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To freeze or not to freeze? That is a question, for the food shoppers among us.

When it comes fruit and veg, there’s little doubt grabbing a bag of pre-washed, prepped frozen peas from the freezer section is likely to be cheaper and easier.

But, what about your health?

It’s long been assumed that eating fresh fruit and veg is hands down healthier.

But a new study set to be published in June casts that common belief in doubt.

A team of scientists from the University of Georgia compared fresh with frozen, as well as a third category dubbed fresh-stored.

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This mimicked the typical length of time people tend to store fresh produce after buying it, and was found to be around five days.

The researchers focused on these family faves:

  • broccoli
  • cauliflower
  • corn
  • green beans
  • green peas
  • spinach
  • blueberries
  • strawberries

To judge how fresh each product was, the scientists measured levels of key nutrients, including vitamin C, vitamin A and folate.

In many cases there was little difference between the fresh, fresh-stored and frozen varieties.

But, where the researchers noted vast differences, they found the frozen produce outshone the fresh counterparts.

They said: “The findings of this study do not support the common belief that fresh food has significantly greater nutritional value than its frozen counterpart.

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“In the cases of significant differences, frozen produce outperformed ‘fresh-stored’ more frequently than ‘fresh-stored’ outperformed frozen.”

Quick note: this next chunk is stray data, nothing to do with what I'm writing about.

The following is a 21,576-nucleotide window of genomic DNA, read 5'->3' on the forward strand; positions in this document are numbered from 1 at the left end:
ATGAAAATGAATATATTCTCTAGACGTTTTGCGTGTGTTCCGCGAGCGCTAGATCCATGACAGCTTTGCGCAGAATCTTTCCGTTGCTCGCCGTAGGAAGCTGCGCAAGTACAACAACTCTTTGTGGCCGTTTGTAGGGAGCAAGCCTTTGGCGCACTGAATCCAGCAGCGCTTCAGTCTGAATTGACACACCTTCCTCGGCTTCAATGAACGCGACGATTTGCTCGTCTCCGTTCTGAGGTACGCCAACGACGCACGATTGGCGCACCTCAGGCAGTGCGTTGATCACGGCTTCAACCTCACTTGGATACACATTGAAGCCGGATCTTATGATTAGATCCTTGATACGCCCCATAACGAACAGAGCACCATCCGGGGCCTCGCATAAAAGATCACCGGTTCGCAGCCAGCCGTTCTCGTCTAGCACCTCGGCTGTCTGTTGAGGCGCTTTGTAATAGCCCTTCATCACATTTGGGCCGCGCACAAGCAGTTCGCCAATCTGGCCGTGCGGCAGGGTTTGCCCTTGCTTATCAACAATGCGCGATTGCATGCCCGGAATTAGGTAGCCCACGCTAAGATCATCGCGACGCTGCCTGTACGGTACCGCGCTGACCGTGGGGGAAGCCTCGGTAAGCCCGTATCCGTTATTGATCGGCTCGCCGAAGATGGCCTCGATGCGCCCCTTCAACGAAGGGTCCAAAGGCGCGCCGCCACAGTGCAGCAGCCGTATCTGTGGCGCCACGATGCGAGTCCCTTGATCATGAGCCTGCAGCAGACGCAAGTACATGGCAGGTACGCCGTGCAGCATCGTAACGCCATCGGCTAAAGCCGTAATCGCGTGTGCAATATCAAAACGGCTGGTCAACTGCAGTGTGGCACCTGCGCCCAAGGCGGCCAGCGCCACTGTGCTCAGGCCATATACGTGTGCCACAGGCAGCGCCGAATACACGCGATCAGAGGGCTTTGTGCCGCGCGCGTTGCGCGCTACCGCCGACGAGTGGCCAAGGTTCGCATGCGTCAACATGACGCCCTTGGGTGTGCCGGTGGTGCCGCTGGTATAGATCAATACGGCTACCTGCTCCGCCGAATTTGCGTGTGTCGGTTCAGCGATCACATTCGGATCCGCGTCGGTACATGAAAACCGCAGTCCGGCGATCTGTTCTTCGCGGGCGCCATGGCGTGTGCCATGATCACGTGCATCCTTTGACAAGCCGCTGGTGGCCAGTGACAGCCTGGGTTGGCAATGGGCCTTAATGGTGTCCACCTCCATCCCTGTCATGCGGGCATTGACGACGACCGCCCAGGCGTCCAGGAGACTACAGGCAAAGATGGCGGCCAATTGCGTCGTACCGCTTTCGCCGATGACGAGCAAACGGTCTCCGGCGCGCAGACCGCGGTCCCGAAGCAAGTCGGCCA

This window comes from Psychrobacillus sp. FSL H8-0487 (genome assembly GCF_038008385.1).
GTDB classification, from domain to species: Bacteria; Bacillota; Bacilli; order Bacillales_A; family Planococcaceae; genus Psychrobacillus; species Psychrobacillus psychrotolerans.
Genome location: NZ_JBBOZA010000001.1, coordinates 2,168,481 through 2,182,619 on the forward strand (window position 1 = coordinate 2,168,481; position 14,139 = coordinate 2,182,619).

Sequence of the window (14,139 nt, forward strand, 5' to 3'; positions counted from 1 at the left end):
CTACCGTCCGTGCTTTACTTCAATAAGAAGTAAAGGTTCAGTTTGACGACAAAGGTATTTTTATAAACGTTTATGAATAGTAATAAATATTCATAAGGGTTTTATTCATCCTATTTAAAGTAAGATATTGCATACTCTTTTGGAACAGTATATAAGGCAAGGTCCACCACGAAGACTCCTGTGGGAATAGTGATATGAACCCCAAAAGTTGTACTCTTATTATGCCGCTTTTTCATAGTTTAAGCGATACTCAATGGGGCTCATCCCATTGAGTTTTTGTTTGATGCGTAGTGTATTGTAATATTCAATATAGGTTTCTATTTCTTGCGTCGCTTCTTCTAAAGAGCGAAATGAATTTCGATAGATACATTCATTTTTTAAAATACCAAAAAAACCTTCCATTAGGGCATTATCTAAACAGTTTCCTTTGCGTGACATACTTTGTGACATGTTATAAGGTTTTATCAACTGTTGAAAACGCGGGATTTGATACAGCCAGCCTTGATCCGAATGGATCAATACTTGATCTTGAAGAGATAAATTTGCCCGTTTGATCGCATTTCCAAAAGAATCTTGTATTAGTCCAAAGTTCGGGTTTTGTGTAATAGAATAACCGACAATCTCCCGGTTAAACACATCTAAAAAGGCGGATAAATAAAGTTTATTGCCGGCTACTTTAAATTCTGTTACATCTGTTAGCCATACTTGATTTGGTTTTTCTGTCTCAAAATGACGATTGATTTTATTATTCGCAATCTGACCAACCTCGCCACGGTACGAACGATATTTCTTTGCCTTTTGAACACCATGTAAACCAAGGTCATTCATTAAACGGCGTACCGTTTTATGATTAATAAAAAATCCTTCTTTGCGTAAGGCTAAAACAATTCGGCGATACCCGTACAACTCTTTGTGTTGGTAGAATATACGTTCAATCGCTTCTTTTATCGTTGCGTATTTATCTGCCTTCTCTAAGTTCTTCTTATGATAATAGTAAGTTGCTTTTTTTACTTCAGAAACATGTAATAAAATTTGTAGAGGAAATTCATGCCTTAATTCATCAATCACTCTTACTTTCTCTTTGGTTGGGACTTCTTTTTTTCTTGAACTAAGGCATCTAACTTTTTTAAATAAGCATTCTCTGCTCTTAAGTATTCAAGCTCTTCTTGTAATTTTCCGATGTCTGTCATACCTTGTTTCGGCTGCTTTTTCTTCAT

The reason why frozen is often better for you, is down to the point at which it is placed on ice.

A technique called fresh freezing ensures food is chilled quickly, often not long after it’s picked, reported Mic.

As a result the nutrients and goodness are trapped in at source.

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Though they may look freshly picked, chances are the produce in the fruit and veg aisle at most supermarkets has spent some time from when it’s picked, being transported to the store and then home.

And the longer that time takes, the fewer vitamins and minerals will survive.

Registered dietitian Emily Braaten told Mic: “Frozen vegetables are usually nutritionally equivalent to fresh vegetables because they’re generally flash-frozen on site, immediately after harvest.

“This kind of processing may degrade some nutrients while making others more bioavailable.”

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The Sun nutritionist Amanda Ursell agrees that fruit and veg don’t have to be fresh to pack a healthy punch.

She said: “Frozen options are full of goodness too.

“Frozen mixed berries can be blended into a smoothie or frozen peas can be cooked and served on the side or added to a tasty dish such as risotto.”

A Sun Online investigation earlier this year revealed opting for frozen over fresh could save the average family more than £260 (about $278 USD) a year.

Comparing 10 baskets of fresh and frozen items at Tesco, we found the ice-chilled variety was more than £10 (about $10.70 USD) cheaper than the fresh one.

Regardless of whether you opt for fresh or frozen, it’s important to include as many fruit and vegetables in your diet.

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The NHS advises everyone to aim for five-a-day, as part of a healthy balanced diet.

The five-a-day campaign is based on World Health Organisation guidelines, which recommends eating 400g of fruit and veg a day to lower the risk of serious health problems, including heart disease, stroke and some cancers.

First published on The Sun.



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